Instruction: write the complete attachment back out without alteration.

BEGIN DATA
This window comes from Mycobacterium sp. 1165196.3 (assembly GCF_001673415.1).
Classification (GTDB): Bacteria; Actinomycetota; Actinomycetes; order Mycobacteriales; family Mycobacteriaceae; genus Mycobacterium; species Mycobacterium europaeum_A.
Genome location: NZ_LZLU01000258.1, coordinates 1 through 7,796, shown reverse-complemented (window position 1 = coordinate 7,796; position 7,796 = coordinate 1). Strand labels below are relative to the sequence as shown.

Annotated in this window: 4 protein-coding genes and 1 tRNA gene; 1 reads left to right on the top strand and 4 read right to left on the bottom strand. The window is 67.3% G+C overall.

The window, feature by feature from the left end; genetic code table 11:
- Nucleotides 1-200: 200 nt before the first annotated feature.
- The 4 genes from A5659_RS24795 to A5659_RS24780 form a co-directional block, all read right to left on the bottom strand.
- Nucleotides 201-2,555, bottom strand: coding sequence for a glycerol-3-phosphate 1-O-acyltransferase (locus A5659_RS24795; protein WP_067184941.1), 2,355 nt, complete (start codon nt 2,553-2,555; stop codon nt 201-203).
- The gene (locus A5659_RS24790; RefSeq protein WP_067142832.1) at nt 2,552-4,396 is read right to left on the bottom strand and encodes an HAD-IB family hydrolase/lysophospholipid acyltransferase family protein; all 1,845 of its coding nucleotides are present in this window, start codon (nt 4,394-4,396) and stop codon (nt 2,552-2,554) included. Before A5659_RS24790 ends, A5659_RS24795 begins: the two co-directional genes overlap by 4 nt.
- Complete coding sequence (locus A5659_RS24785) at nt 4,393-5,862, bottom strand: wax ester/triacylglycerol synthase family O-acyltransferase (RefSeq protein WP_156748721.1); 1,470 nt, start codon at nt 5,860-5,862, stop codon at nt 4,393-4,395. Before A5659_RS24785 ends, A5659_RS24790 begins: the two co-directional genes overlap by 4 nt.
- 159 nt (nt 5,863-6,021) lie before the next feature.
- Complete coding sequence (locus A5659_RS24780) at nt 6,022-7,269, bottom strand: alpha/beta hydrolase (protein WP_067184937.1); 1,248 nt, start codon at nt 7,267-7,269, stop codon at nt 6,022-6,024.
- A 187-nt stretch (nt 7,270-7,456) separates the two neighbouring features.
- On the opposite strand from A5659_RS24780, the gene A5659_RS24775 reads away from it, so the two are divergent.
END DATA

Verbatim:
This window comes from Mycobacterium sp. 1165196.3 (assembly GCF_001673415.1).
Classification (GTDB): Bacteria; Actinomycetota; Actinomycetes; order Mycobacteriales; family Mycobacteriaceae; genus Mycobacterium; species Mycobacterium europaeum_A.
Genome location: NZ_LZLU01000258.1, coordinates 1 through 7,796, shown reverse-complemented (window position 1 = coordinate 7,796; position 7,796 = coordinate 1). Strand labels below are relative to the sequence as shown.

Annotated in this window: 4 protein-coding genes and 1 tRNA gene; 1 reads left to right on the top strand and 4 read right to left on the bottom strand. The window is 67.3% G+C overall.

The window, feature by feature from the left end; genetic code table 11:
- Nucleotides 1-200: 200 nt before the first annotated feature.
- The 4 genes from A5659_RS24795 to A5659_RS24780 form a co-directional block, all read right to left on the bottom strand.
- Nucleotides 201-2,555, bottom strand: coding sequence for a glycerol-3-phosphate 1-O-acyltransferase (locus A5659_RS24795; protein WP_067184941.1), 2,355 nt, complete (start codon nt 2,553-2,555; stop codon nt 201-203).
- The gene (locus A5659_RS24790; RefSeq protein WP_067142832.1) at nt 2,552-4,396 is read right to left on the bottom strand and encodes an HAD-IB family hydrolase/lysophospholipid acyltransferase family protein; all 1,845 of its coding nucleotides are present in this window, start codon (nt 4,394-4,396) and stop codon (nt 2,552-2,554) included. Before A5659_RS24790 ends, A5659_RS24795 begins: the two co-directional genes overlap by 4 nt.
- Complete coding sequence (locus A5659_RS24785) at nt 4,393-5,862, bottom strand: wax ester/triacylglycerol synthase family O-acyltransferase (RefSeq protein WP_156748721.1); 1,470 nt, start codon at nt 5,860-5,862, stop codon at nt 4,393-4,395. Before A5659_RS24785 ends, A5659_RS24790 begins: the two co-directional genes overlap by 4 nt.
- 159 nt (nt 5,863-6,021) lie before the next feature.
- Complete coding sequence (locus A5659_RS24780) at nt 6,022-7,269, bottom strand: alpha/beta hydrolase (protein WP_067184937.1); 1,248 nt, start codon at nt 7,267-7,269, stop codon at nt 6,022-6,024.
- A 187-nt stretch (nt 7,270-7,456) separates the two neighbouring features.
- On the opposite strand from A5659_RS24780, the gene A5659_RS24775 reads away from it, so the two are divergent.